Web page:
The food we try to make is authentic and, to some extent, it’s creative as well. In India, people who celebrate Diwali are usually vegetarian but, since we’re in the U.S., [our menu] is cross-cultural and we give people the choice of vegetarian and non-vegetarian.
What are some dishes we can expect?
The first dish is called Dhahi Bala Supreme. It’s a dish made with white lentils. You soak the white lentils overnight and blend it to make a smooth paste. We add some seasonings –chilies, cilantro and salt – and then we deep fry it into dumplings. Once they’re deep fried, we soak it in warm water and it becomes moist and spongy. We place it with a yogurt, some roasted mango powder, and roasted chili powder. Diwali is about sweets so instead of adding sugar, I’ll be adding mango pulp. Then I top this with Pineapple Confetti. I mix pineapple juice, flour, a little bit of baking powder. It becomes a batter and I pass it through a sieve and and fry it over hot oil. I call that confetti. The dish is not overly sweet because it has some savory flavors as well.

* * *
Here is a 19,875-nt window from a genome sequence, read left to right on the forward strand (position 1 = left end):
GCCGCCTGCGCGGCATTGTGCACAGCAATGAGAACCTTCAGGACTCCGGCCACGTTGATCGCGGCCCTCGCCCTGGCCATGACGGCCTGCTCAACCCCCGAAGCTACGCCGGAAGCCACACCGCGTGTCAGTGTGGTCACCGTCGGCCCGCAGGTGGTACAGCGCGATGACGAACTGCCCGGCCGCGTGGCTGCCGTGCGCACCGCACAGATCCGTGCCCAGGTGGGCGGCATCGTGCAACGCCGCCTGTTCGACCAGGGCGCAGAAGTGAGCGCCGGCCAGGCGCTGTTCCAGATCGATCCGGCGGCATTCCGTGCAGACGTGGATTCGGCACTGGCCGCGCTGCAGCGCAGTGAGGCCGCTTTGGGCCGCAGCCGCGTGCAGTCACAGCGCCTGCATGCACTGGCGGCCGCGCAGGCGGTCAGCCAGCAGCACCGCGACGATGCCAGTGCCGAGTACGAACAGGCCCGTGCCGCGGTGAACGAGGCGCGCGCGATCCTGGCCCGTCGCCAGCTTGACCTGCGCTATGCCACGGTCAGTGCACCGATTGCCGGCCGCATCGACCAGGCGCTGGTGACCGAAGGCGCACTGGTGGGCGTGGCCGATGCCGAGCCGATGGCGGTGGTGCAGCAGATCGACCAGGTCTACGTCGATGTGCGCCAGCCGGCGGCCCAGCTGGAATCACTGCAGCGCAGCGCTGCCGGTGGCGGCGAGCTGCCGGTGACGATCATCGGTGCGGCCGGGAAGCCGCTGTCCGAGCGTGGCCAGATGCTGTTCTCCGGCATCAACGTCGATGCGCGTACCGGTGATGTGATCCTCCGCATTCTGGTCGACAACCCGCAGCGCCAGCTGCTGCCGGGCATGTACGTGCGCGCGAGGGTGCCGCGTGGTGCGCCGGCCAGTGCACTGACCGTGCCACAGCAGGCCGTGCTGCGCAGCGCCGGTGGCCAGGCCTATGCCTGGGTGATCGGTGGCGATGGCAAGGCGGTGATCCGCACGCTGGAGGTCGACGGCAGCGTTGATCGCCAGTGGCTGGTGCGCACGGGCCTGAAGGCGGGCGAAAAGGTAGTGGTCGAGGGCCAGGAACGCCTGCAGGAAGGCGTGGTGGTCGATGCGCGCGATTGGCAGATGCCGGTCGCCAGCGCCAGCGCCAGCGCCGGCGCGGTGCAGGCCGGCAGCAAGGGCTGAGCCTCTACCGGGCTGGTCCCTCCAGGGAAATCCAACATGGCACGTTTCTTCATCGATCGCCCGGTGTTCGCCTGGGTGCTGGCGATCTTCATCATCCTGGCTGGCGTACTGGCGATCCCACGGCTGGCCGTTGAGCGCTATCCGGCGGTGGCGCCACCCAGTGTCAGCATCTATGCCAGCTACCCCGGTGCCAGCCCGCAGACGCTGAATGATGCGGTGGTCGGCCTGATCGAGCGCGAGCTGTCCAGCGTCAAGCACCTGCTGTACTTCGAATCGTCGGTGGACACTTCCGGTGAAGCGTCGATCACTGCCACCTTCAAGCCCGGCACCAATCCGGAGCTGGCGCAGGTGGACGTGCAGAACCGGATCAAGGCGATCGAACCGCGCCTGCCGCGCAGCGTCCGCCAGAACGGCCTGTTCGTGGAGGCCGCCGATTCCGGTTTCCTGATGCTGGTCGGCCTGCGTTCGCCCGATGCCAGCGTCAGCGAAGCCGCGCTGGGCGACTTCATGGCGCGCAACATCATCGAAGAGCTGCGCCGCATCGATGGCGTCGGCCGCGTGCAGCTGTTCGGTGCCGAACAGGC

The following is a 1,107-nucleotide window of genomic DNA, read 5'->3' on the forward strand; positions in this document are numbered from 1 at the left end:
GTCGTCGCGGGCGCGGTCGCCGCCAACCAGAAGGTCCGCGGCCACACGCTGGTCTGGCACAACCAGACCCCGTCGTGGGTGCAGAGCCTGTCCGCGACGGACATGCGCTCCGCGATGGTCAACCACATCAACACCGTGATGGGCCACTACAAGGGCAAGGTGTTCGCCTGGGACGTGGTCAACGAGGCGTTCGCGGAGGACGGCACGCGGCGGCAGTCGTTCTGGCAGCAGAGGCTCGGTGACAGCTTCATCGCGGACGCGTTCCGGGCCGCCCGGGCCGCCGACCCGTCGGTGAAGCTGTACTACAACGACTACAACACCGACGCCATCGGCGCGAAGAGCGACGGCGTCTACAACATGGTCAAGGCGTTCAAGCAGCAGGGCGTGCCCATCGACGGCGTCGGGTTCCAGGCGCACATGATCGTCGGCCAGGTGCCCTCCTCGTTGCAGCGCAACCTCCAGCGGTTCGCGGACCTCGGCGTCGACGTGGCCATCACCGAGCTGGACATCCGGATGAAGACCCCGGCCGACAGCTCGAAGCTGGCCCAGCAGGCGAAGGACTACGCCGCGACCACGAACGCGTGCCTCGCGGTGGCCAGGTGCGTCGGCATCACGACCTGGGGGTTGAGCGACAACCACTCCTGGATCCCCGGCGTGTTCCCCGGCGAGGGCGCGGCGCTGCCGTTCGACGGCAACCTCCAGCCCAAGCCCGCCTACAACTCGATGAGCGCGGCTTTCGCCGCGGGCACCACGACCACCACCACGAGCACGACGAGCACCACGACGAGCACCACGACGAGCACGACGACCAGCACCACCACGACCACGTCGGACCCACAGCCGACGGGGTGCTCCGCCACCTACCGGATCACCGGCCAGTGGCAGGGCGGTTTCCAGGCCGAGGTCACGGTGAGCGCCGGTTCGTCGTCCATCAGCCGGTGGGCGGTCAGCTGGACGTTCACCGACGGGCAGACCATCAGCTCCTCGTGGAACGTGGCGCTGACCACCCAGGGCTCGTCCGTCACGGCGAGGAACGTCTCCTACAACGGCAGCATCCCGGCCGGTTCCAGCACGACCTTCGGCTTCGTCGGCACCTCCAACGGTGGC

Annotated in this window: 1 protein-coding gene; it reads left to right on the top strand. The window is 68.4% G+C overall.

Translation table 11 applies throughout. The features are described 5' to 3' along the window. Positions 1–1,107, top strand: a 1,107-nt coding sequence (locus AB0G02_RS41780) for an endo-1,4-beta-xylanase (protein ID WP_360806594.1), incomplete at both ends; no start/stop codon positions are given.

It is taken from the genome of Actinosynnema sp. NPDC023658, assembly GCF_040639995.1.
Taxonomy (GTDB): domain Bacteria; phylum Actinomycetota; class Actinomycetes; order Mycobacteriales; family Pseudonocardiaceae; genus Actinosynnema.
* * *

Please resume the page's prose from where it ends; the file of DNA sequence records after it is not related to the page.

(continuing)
For the non-vegetarians, there will be Lamb Galotti Kabab. Lamb Galotti Kabab is a specialty of Lucknow, a city in northern India. It’s made with minced lamb mixed with cilantro, ginger, chilies, turmeric, and garlic. We make a small ball and press it into a patty. It is dipped in an egg batter and pan fried and comes out resembling a small burger. This dish will also include Squid Taledi. I take baby squid and spice it with red chili paste, garam marsala powder, cumin, and lime juice. It will be marinated and crispy fried. Taledi is usually using chicken, but here I’m using squid.